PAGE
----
To Invest Less Equity, Do Bigger Deals

  • Mid-market equity contributions hit a high
  • Mid-market deal multiples rise to 8.3x EBITDA
  • Deals easier to complete for large targets

Mid-market deals became more expensive in the second quarter, as both the purchase price multiples and the sponsor contributions increased, according to Standard & Poor’s Leveraged Commentary and Data.

The mid-market equity contribution hit 45.57 percent in the second quarter, topping the 45.56 percent contribution that sponsors paid in 2009 in the depths of the financial crisis. Indeed, that equity contribution was the highest in a data set that goes back to 1997, although LCD reports prior years’ results only on an annual basis, rather than quarterly as for the latest numbers.

That equity contribution was up from 39.8 percent in the first quarter and up from 42 percent in the second quarter of 2011 according to LCD, the loan monitoring unit of credit rating agency Standard & Poor’s Financial Services LLC. LCD defines the mid-market as companies with less than $50 million of EBITDA.

Purchase price multiples in the mid-market rose to 8.3x EBITDA, up from 7.3x EBITDA in the first quarter and nearly matching the 8.4x multiple from the second quarter last year.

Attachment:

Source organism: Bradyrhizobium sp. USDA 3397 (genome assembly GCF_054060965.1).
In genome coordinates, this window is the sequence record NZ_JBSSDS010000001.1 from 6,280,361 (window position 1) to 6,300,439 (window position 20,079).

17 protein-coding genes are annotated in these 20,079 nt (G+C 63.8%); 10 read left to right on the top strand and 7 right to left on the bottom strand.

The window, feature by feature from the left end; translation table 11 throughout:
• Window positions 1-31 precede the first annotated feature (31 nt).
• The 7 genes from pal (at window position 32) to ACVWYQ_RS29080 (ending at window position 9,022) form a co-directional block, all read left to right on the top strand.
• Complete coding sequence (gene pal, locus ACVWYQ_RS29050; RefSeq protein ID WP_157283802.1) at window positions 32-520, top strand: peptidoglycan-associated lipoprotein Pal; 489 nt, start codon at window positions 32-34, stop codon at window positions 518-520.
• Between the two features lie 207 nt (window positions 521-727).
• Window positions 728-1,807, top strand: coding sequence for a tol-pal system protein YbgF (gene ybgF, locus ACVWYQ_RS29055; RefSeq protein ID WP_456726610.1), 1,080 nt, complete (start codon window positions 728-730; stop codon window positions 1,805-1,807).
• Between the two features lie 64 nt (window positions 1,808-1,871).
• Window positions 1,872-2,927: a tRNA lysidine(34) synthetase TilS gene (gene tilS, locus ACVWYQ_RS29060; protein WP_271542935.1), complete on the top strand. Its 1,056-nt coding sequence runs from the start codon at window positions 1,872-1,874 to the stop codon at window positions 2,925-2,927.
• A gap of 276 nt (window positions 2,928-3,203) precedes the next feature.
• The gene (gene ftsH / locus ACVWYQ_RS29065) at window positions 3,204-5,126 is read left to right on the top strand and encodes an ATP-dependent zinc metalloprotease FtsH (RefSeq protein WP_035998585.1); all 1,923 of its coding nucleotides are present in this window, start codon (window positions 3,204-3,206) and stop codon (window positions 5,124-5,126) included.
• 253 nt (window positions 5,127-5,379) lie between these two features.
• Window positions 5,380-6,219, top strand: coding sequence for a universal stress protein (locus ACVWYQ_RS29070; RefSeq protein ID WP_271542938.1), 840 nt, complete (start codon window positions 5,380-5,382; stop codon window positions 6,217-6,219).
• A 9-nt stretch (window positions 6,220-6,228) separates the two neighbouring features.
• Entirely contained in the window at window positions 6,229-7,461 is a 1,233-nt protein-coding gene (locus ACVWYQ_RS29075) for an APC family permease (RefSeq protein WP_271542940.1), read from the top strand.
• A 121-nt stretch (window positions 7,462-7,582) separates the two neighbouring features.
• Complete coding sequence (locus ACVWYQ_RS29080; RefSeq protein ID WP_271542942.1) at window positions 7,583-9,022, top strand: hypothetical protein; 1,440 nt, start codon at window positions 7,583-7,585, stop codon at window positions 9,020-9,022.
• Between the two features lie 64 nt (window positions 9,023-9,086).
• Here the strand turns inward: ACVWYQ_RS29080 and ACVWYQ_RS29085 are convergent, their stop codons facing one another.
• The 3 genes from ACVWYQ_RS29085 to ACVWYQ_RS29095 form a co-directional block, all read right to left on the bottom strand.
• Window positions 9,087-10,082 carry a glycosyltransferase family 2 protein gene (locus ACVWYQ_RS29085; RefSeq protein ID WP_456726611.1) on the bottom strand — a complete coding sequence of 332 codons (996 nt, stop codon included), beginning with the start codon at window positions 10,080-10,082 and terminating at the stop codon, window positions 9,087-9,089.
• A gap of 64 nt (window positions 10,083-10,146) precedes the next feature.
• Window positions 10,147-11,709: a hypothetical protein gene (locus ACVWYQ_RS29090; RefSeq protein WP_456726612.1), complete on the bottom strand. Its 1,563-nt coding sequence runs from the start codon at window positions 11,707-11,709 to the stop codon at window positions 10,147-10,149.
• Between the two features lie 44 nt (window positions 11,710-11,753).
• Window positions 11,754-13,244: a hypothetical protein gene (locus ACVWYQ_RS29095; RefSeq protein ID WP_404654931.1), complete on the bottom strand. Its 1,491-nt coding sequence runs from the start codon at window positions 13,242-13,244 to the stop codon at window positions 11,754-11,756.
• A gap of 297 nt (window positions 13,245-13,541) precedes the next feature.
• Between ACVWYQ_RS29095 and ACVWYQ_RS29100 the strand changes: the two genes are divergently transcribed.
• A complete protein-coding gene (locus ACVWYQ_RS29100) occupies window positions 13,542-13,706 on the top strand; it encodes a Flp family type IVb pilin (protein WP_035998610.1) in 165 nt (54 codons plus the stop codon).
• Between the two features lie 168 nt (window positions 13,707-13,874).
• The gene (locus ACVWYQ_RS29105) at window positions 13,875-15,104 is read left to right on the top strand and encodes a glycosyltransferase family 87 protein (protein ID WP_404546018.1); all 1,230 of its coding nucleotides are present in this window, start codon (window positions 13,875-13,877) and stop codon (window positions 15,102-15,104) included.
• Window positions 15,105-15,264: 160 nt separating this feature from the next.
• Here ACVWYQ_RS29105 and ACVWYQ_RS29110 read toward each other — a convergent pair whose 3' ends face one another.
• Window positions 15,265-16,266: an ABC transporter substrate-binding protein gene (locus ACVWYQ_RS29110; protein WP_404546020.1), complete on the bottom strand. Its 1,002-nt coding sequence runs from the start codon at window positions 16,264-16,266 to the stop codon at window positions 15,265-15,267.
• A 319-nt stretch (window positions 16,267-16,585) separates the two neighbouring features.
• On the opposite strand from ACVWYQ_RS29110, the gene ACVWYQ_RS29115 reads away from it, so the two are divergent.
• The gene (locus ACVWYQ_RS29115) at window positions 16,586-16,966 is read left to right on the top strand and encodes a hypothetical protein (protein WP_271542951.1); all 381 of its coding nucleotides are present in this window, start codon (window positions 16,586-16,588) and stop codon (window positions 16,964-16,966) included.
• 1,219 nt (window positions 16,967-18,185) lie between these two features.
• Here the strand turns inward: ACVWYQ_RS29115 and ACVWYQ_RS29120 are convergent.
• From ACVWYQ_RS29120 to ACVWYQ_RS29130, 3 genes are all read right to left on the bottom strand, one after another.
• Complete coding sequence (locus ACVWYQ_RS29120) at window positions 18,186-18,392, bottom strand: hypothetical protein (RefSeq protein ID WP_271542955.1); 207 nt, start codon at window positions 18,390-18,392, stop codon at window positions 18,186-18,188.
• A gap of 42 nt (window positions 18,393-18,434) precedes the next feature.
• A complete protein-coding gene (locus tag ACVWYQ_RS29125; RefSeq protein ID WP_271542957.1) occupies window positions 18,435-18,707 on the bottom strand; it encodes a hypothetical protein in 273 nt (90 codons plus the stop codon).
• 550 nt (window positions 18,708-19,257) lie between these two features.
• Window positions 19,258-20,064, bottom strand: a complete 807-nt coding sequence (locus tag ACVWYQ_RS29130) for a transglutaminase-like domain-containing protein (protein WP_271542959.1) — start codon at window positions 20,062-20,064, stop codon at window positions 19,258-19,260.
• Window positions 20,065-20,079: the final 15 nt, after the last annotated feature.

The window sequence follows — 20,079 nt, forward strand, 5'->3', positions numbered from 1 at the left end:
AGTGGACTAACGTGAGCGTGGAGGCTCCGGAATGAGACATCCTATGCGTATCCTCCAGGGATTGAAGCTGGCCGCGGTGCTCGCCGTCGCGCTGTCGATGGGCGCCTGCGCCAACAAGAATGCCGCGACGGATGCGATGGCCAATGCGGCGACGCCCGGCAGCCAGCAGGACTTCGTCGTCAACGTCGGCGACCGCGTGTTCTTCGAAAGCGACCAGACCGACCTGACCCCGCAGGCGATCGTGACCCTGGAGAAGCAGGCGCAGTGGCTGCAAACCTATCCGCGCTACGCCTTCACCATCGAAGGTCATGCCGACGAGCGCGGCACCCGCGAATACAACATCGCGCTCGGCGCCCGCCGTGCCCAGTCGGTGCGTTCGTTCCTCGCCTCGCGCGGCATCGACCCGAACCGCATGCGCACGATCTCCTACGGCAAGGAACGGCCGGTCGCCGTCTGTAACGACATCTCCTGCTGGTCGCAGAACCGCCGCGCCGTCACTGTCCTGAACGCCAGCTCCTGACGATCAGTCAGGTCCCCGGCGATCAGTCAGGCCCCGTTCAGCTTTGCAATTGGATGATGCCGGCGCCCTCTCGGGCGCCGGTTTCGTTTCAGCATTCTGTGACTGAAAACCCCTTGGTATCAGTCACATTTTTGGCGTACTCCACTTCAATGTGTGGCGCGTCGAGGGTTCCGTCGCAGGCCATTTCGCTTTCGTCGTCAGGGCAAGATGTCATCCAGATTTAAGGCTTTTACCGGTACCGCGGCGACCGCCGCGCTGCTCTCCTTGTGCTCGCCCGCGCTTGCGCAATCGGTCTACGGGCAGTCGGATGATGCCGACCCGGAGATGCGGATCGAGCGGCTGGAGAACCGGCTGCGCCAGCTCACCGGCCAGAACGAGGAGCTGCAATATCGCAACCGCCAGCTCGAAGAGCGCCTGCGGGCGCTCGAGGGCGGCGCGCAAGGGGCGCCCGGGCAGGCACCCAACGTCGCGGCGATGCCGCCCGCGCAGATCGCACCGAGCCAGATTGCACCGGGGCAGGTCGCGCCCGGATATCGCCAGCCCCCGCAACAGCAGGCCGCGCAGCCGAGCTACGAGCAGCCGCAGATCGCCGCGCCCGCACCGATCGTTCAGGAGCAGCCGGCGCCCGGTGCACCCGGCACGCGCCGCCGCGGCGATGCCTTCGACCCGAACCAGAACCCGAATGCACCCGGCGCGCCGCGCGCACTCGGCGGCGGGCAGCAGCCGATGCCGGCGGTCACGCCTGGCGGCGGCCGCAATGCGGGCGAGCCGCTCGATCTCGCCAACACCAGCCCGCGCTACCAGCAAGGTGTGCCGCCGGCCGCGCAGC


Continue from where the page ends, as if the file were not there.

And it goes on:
In the second quarter, buyers were financing their mid-market deals with 3.77x EBITDA of senior debt and 3.85x of equity, LCD reported. The contribution of subordinated debt edged lower to 0.74x EBITDA.

Larger sponsors had an easier time completing their deals. LCD reported that larger company deals were pricing in the second quarter at 7.9x EBITDA for for companies with more than $50 million of EBITDA. Those deals included 4.77x EBITDA of senior debt and 2.99x EBITDA of equity, with 0.12x EBITDA of subordinated debt. Sponsor contributions declined to 35.9 percent of the purchase price multiple.

Overall in the second quarter, for all deals, the purchase price multiple was 8.0x EBITDA, including 4.65x EBITDA of senior debt and 3.10x of sponsor equity, with  0.19x subordinated debt, LCD reported. Sponsors contributed 37.1 percent to the  value of their deals in the form of equity, the service said.